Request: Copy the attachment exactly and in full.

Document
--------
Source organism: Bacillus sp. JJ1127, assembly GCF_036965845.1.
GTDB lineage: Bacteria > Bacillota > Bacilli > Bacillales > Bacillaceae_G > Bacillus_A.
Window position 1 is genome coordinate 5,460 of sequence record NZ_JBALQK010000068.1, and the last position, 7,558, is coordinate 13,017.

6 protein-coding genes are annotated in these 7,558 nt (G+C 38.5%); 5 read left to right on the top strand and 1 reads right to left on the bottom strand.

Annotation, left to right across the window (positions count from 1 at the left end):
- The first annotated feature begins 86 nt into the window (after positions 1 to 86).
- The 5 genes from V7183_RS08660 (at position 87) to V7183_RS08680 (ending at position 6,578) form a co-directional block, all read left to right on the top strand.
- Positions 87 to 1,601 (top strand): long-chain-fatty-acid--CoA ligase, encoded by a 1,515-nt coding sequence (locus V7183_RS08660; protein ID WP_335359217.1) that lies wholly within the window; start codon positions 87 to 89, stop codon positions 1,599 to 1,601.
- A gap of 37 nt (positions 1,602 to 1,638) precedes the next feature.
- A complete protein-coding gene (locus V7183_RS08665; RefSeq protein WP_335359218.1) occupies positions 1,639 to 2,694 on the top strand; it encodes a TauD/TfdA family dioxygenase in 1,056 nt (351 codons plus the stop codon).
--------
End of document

Source organism: Bacillus sp. JJ1127, assembly GCF_036965845.1.
GTDB lineage: Bacteria > Bacillota > Bacilli > Bacillales > Bacillaceae_G > Bacillus_A.
Window position 1 is genome coordinate 5,460 of sequence record NZ_JBALQK010000068.1, and the last position, 7,558, is coordinate 13,017.

6 protein-coding genes are annotated in these 7,558 nt (G+C 38.5%); 5 read left to right on the top strand and 1 reads right to left on the bottom strand.

Annotation, left to right across the window (positions count from 1 at the left end):
- The first annotated feature begins 86 nt into the window (after positions 1 to 86).
- The 5 genes from V7183_RS08660 (at position 87) to V7183_RS08680 (ending at position 6,578) form a co-directional block, all read left to right on the top strand.
- Positions 87 to 1,601 (top strand): long-chain-fatty-acid--CoA ligase, encoded by a 1,515-nt coding sequence (locus V7183_RS08660; protein ID WP_335359217.1) that lies wholly within the window; start codon positions 87 to 89, stop codon positions 1,599 to 1,601.
- A gap of 37 nt (positions 1,602 to 1,638) precedes the next feature.
- A complete protein-coding gene (locus V7183_RS08665; RefSeq protein WP_335359218.1) occupies positions 1,639 to 2,694 on the top strand; it encodes a TauD/TfdA family dioxygenase in 1,056 nt (351 codons plus the stop codon).